I was really impressed at how Colm O’Shea expresses his macro themes via a different asset class. For example, instead of shorting the bubble break in 2000, he went long bonds instead which gave a nice uptrend which provided a better risk/reward setup. If he had shorted the NASDAQ, the 40% dead cat bounce might have hit his trailing stop and maybe even mislead him into taking a reversal trade. In other words, why torture oneself with such huge swings in volatility when there is always a better way to express a trade. Another example that I could have thought of in my own trading was to short the USD/JPY or long the Yen Futures when the markets topple over in a recession or maybe going long volatility as a hedge to my equity positions instead of shorting a basket of equities which presents much risk during a bubble. Whereas on the other hand, going long volatility in a low volatile bubble would be better with better risk to reward compared to unlimited losses shorting stocks.

Martin Taylor – Founder of Nevsky Capital. Closed down despite its sterling performance.

Another concept was on the asymmetrical risk/reward positioning of a trade where downside risk is limited while upside potential is unlimited via options and spreads. These guys are unapologetic when it comes to risk management and emotional control. Steve Clark, an event-driven manager, believes in being in one’s emotional comfort zone in terms of size which is also shared by Martin Taylor (emerging market equities) and Joe Viddich (long/short equities). It is never about the potential profit and financial freedom that one could have with a home run. It is about being comfortable within your own skin riding a position without being emotionally compromised from both the winning and losing side. In a nutshell, it is about not being fearful and hitting the bids at 70 when the stop was at 65 because the magnitude of the loss would be unfathomable or prematurely setting a loss at 80 when the correct stop would be at 75 because 80 is the pain threshold and you refuse to reduce size in order to set the correct stop.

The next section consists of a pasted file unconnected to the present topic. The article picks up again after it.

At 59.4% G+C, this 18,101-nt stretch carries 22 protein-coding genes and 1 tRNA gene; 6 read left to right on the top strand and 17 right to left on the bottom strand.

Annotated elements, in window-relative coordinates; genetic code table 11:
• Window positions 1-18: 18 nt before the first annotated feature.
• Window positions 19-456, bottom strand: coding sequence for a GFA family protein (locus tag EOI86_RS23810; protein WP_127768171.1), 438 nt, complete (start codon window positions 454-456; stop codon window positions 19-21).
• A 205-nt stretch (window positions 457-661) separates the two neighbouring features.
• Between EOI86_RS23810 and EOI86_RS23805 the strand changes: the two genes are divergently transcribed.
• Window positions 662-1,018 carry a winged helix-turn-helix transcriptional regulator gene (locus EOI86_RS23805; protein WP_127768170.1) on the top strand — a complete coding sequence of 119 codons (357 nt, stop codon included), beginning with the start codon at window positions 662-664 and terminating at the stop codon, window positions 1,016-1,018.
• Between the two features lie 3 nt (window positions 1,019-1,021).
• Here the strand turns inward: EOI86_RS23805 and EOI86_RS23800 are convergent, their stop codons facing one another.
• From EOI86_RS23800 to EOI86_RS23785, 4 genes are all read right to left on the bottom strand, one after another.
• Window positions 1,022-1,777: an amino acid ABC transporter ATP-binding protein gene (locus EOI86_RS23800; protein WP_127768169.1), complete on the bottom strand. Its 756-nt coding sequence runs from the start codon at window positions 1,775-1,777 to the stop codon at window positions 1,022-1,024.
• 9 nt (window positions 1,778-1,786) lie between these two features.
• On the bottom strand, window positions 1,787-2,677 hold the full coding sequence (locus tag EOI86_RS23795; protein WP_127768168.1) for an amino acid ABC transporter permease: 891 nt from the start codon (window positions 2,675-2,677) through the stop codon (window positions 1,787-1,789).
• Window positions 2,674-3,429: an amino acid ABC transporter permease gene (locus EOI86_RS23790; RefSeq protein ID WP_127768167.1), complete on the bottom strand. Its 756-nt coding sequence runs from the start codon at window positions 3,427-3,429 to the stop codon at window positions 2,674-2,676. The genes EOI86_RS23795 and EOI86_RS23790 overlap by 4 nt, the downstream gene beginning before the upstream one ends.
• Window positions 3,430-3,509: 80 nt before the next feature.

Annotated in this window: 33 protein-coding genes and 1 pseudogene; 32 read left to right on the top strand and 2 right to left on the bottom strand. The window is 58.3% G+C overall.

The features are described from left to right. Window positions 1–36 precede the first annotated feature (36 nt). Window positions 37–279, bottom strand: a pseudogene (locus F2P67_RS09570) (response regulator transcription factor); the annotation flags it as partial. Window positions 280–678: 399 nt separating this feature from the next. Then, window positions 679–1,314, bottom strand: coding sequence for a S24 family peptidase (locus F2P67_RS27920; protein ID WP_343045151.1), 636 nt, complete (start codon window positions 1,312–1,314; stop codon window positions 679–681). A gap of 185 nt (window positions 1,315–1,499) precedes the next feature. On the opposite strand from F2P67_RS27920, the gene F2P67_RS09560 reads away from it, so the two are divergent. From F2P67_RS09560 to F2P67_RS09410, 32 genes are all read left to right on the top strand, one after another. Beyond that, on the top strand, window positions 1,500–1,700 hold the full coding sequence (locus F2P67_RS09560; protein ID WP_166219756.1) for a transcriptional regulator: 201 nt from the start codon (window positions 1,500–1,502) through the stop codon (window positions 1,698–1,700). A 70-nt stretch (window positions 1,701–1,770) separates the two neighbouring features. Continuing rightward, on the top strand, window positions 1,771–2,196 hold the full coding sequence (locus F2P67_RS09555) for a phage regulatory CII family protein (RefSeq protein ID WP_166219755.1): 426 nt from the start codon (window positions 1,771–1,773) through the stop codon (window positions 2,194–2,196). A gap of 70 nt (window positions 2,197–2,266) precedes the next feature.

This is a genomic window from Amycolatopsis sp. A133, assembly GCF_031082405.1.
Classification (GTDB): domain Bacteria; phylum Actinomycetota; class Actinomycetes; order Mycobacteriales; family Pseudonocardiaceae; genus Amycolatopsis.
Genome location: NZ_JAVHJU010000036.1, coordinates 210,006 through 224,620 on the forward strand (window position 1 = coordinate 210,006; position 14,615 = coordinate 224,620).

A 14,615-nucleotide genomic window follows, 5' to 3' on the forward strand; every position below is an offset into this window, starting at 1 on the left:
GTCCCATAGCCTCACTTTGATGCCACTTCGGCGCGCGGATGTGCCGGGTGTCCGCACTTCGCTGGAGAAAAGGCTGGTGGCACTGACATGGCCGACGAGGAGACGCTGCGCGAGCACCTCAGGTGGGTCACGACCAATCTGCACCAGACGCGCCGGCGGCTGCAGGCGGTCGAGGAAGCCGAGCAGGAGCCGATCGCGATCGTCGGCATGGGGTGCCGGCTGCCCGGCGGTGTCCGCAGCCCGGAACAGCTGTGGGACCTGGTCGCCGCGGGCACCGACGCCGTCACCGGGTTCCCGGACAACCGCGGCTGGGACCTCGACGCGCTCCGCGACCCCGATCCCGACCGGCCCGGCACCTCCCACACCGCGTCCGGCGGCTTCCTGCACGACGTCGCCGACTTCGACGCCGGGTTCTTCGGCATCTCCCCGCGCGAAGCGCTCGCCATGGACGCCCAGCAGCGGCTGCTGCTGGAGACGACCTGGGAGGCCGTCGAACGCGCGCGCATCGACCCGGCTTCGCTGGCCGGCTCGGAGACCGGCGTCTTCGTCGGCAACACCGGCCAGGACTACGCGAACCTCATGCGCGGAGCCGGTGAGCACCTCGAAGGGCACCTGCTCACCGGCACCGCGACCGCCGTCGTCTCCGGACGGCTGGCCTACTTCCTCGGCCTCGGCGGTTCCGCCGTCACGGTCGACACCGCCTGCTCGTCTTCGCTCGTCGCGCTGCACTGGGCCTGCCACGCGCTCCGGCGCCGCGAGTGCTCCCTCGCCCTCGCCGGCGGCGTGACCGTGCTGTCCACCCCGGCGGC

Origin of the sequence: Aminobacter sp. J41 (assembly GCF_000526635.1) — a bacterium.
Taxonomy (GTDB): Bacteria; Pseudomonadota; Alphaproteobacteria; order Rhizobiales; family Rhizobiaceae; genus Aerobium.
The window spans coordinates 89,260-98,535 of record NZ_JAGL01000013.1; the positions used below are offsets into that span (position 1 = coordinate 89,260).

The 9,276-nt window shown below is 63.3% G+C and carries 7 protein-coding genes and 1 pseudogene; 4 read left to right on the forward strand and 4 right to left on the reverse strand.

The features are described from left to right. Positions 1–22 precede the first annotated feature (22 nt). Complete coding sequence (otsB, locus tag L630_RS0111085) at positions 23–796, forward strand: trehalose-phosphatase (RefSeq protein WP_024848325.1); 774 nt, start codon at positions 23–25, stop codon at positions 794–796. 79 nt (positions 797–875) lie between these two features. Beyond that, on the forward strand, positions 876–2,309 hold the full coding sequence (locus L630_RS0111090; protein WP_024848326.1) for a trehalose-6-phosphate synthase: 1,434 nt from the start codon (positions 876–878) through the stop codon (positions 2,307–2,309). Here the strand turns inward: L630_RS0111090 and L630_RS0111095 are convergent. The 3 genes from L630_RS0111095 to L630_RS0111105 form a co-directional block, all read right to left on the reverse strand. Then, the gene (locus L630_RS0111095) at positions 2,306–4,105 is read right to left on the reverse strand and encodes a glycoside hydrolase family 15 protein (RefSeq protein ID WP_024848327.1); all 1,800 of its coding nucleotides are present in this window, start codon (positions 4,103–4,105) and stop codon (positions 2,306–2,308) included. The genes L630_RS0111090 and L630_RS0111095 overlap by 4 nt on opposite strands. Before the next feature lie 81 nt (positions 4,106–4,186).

Ray Dalio – Founder of investment firm Bridgewater Associates, one of the world’s largest hedge funds

When Ray Dalio harped on making mistakes as part and parcel of one’s learning curve, I could not help but reminisce the past when I first started out indulging on the markets, I kept making mistakes after mistakes before discovering my true self and realized what would work for me. Along the way, it was all about being an independent thinker first and foremost and no one could hammer this fact better than Ray. I have always believed that as a trader, we have think differently from the masses and sort out all the bulls**t that the media is feeding us. Thus, I mostly analyze primary data sources from Fred St. Louis, and live market action from my brokerage software. My biggest satisfaction comes when I work up a grin seeing research/analyst reports or market articles misconstrue real market sentiment or perhaps deliberately emphasizing on the obvious that everyone else already knows as widely reported by the masses but fail to acknowledge on changing conditions as reflected by asset prices. No doubts this is the reason why 90% of traders lose money. The last point would be on everyone’s favorite word: Correlation. This word apparently makes life easier as no dazzling mental gymnastics are required – you just need to think “If X happens then Y happens.” Sadly, correlations don’t work all the time and even if they do, people get it wrong. It’s baffles me when bankers tell me about the gold – market correlation where one should buy gold when the market crashes. Ermmm – good luck with that. It’s key to understand market dynamics to truly appreciate what drives correlation and why certain correlations work in certain conditions only. Hence, we will be able to capitalize on such money-making opportunities.